It took four tries and two years, but the acquisition of part of Rite Aid will now proceed, with a substantial number of stores retained by Rite Aid. WBA will wind up with just over 10,000 stores (and three distribution centers) and Rite Aid will have approximately 2,600 stores, six distribution centers, the EnvisionRx pharmacy benefit manager, RediClinic walk-in clinics, and Health Dialog, a health-management company. Rite Aid also garners an option to purchase generic drugs through a WBA subsidiary for up to 10 years.
The final deal, announced Sept. 19, dropped 254 stores from the revised deal announced in June, when the formal acquisition of Rite-Aid ended, along with a side deal to sell a portion of the Rite-Aid stores to Fred’s Pharmacy, a regional company, to meet antitrust concerns.
WBA is paying Aid $4.375 billion for the 1,932 stores—down from the $5.175 billion for 2,186 stores that was announced in June, and down further from the $9.4 billion to acquire Rite Aid outright in 2015. The 2015 bid elicited objections from the Federal Trade Commission, which WBA was prepared to meet by offering to sell some of the stores it wanted to buy. A revised bid in 2016 had WBA paying $7.4 billion for all but 1,200 stores (which would have been sold to Fred’s). Instead, the deal now is primarily a transfer of 43% of Rite Aid stores.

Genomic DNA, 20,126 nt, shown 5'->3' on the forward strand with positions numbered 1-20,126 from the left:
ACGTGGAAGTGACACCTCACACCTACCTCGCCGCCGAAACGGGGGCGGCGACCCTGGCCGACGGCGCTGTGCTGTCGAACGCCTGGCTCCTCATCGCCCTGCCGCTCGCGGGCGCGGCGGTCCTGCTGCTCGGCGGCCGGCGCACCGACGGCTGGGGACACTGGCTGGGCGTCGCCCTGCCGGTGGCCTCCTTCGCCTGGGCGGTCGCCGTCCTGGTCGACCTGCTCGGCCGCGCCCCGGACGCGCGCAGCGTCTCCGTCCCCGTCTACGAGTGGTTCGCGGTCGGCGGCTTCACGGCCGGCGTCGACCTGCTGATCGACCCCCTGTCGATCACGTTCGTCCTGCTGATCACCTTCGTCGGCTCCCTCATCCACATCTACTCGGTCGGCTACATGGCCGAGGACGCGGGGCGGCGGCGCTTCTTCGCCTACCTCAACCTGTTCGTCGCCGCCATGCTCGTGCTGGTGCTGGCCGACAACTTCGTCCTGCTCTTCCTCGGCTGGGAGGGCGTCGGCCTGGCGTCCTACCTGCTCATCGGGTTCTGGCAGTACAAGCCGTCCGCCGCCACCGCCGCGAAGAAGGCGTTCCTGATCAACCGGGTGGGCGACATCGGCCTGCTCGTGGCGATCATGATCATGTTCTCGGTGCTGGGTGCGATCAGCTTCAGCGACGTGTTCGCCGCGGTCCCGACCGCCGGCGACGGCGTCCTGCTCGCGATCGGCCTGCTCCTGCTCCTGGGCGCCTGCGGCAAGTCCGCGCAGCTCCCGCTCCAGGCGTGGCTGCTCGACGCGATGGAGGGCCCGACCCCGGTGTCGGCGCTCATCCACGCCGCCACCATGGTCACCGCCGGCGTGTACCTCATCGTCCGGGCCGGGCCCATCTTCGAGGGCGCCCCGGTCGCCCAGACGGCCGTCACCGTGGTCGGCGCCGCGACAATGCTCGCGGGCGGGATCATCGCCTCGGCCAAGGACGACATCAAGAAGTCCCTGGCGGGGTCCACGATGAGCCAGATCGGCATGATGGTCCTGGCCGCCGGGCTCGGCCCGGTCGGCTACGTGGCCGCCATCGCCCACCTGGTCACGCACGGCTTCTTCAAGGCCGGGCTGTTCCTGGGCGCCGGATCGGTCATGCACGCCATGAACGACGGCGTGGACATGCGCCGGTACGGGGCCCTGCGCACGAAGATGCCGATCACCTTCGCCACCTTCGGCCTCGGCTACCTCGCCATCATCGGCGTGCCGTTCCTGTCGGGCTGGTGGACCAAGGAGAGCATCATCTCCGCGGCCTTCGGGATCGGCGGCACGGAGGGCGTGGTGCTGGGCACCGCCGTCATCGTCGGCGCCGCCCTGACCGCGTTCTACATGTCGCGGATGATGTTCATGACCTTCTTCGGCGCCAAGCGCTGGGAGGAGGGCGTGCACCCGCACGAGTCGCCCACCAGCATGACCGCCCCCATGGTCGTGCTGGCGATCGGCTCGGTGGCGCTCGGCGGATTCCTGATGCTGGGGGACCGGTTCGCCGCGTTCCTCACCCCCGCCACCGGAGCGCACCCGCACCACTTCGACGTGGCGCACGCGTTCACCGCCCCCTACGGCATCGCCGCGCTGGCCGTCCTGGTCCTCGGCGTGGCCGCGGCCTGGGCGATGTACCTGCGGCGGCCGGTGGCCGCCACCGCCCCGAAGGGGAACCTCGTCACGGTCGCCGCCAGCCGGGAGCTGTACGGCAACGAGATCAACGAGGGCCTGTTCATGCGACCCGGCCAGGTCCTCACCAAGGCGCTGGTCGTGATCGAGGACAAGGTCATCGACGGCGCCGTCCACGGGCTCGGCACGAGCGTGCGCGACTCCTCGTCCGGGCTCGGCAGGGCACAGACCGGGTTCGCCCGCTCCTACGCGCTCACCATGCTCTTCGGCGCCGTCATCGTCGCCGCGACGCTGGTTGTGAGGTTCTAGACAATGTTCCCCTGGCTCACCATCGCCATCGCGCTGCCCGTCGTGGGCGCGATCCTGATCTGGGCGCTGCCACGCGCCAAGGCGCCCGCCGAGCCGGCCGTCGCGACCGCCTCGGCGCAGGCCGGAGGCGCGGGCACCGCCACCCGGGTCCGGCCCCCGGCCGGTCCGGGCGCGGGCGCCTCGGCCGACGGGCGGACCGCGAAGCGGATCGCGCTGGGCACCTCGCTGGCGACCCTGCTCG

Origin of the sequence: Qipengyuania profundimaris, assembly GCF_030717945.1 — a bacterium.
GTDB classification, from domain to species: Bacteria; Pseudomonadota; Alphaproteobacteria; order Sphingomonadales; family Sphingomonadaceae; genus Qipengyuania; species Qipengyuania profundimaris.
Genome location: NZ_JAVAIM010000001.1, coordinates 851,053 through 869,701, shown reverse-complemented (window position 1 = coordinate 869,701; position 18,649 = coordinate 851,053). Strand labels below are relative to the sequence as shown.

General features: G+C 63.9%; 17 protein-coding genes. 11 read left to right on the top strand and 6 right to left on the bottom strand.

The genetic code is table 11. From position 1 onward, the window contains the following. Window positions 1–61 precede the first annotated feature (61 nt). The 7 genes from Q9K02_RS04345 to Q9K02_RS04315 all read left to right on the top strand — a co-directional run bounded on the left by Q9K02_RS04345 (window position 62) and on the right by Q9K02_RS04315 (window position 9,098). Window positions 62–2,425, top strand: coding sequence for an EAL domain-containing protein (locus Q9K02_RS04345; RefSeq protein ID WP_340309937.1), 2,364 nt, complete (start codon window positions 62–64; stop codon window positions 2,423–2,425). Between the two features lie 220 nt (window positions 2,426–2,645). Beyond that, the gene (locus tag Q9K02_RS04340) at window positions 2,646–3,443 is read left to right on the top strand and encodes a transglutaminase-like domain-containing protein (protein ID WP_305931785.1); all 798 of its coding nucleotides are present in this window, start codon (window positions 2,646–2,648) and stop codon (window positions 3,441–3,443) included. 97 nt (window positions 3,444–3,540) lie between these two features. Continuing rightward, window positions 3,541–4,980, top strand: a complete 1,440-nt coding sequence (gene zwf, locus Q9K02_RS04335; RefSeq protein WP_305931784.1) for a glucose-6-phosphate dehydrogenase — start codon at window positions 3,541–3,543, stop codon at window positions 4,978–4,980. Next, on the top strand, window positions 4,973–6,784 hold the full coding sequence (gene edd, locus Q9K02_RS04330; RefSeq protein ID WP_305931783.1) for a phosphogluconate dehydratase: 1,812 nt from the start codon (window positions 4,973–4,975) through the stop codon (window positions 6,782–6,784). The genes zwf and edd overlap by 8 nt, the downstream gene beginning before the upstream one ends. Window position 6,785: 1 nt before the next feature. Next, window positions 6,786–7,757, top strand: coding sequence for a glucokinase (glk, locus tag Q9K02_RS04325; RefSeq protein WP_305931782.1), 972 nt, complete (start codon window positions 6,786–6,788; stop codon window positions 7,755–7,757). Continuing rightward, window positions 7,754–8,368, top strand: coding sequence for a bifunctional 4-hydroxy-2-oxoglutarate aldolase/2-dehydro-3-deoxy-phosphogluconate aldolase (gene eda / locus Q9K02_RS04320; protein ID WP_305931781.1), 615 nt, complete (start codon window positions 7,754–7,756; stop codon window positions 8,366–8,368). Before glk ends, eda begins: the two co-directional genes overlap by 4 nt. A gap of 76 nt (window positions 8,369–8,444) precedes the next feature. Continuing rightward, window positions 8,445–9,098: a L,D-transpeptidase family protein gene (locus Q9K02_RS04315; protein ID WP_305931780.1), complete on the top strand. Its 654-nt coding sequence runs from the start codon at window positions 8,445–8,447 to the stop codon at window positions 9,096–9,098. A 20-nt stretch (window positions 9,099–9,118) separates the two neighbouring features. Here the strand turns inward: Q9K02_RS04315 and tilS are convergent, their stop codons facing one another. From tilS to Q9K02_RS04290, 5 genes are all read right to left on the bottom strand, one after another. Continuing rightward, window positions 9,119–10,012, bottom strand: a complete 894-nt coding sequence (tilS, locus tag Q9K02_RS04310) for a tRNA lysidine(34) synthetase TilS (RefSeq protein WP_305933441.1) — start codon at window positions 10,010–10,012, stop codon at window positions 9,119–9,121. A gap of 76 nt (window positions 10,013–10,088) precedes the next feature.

In an interview with Bloomberg Television, Stefano Pessina, CEO of WBA, was asked whether WBA would be looking to buy additional pharmacies, given that the company will still have a relatively small presence in the western US., “We don’t need thousands (more) stores, but we do need hundreds,” he answered.